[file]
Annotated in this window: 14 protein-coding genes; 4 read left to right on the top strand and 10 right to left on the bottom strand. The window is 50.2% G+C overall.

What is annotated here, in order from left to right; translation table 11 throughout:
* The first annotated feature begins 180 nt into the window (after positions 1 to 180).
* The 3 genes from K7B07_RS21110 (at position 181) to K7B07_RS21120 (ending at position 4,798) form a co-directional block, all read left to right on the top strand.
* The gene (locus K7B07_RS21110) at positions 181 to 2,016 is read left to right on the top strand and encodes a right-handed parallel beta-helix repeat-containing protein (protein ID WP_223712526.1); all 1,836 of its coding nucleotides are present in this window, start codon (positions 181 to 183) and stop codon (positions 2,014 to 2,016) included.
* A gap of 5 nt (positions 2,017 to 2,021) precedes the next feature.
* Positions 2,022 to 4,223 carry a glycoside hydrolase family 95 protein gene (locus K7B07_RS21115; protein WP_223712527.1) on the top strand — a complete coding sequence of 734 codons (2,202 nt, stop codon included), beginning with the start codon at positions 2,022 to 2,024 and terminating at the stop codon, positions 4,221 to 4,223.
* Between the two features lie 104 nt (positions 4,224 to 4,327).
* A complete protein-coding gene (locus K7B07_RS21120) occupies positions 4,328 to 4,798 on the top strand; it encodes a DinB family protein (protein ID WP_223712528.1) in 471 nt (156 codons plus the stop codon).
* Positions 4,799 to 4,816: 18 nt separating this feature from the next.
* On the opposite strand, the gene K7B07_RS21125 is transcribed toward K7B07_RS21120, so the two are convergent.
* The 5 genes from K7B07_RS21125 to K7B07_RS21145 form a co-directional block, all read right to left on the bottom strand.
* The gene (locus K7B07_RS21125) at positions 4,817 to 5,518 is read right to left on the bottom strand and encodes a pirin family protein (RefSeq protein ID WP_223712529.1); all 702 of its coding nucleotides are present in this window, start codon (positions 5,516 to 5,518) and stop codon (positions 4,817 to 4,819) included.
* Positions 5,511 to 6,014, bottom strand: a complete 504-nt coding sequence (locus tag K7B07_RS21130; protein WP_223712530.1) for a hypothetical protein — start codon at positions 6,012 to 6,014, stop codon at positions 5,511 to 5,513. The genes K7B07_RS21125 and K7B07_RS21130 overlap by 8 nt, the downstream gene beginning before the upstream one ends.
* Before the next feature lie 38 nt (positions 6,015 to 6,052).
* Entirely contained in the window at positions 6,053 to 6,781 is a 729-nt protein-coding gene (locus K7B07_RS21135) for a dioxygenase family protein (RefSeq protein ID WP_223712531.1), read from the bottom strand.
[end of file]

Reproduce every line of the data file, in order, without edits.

Annotated in this window: 14 protein-coding genes; 4 read left to right on the top strand and 10 right to left on the bottom strand. The window is 50.2% G+C overall.

What is annotated here, in order from left to right; translation table 11 throughout:
* The first annotated feature begins 180 nt into the window (after positions 1 to 180).
* The 3 genes from K7B07_RS21110 (at position 181) to K7B07_RS21120 (ending at position 4,798) form a co-directional block, all read left to right on the top strand.
* The gene (locus K7B07_RS21110) at positions 181 to 2,016 is read left to right on the top strand and encodes a right-handed parallel beta-helix repeat-containing protein (protein ID WP_223712526.1); all 1,836 of its coding nucleotides are present in this window, start codon (positions 181 to 183) and stop codon (positions 2,014 to 2,016) included.
* A gap of 5 nt (positions 2,017 to 2,021) precedes the next feature.
* Positions 2,022 to 4,223 carry a glycoside hydrolase family 95 protein gene (locus K7B07_RS21115; protein WP_223712527.1) on the top strand — a complete coding sequence of 734 codons (2,202 nt, stop codon included), beginning with the start codon at positions 2,022 to 2,024 and terminating at the stop codon, positions 4,221 to 4,223.
* Between the two features lie 104 nt (positions 4,224 to 4,327).
* A complete protein-coding gene (locus K7B07_RS21120) occupies positions 4,328 to 4,798 on the top strand; it encodes a DinB family protein (protein ID WP_223712528.1) in 471 nt (156 codons plus the stop codon).
* Positions 4,799 to 4,816: 18 nt separating this feature from the next.
* On the opposite strand, the gene K7B07_RS21125 is transcribed toward K7B07_RS21120, so the two are convergent.
* The 5 genes from K7B07_RS21125 to K7B07_RS21145 form a co-directional block, all read right to left on the bottom strand.
* The gene (locus K7B07_RS21125) at positions 4,817 to 5,518 is read right to left on the bottom strand and encodes a pirin family protein (RefSeq protein ID WP_223712529.1); all 702 of its coding nucleotides are present in this window, start codon (positions 5,516 to 5,518) and stop codon (positions 4,817 to 4,819) included.
* Positions 5,511 to 6,014, bottom strand: a complete 504-nt coding sequence (locus tag K7B07_RS21130; protein WP_223712530.1) for a hypothetical protein — start codon at positions 6,012 to 6,014, stop codon at positions 5,511 to 5,513. The genes K7B07_RS21125 and K7B07_RS21130 overlap by 8 nt, the downstream gene beginning before the upstream one ends.
* Before the next feature lie 38 nt (positions 6,015 to 6,052).
* Entirely contained in the window at positions 6,053 to 6,781 is a 729-nt protein-coding gene (locus K7B07_RS21135) for a dioxygenase family protein (RefSeq protein ID WP_223712531.1), read from the bottom strand.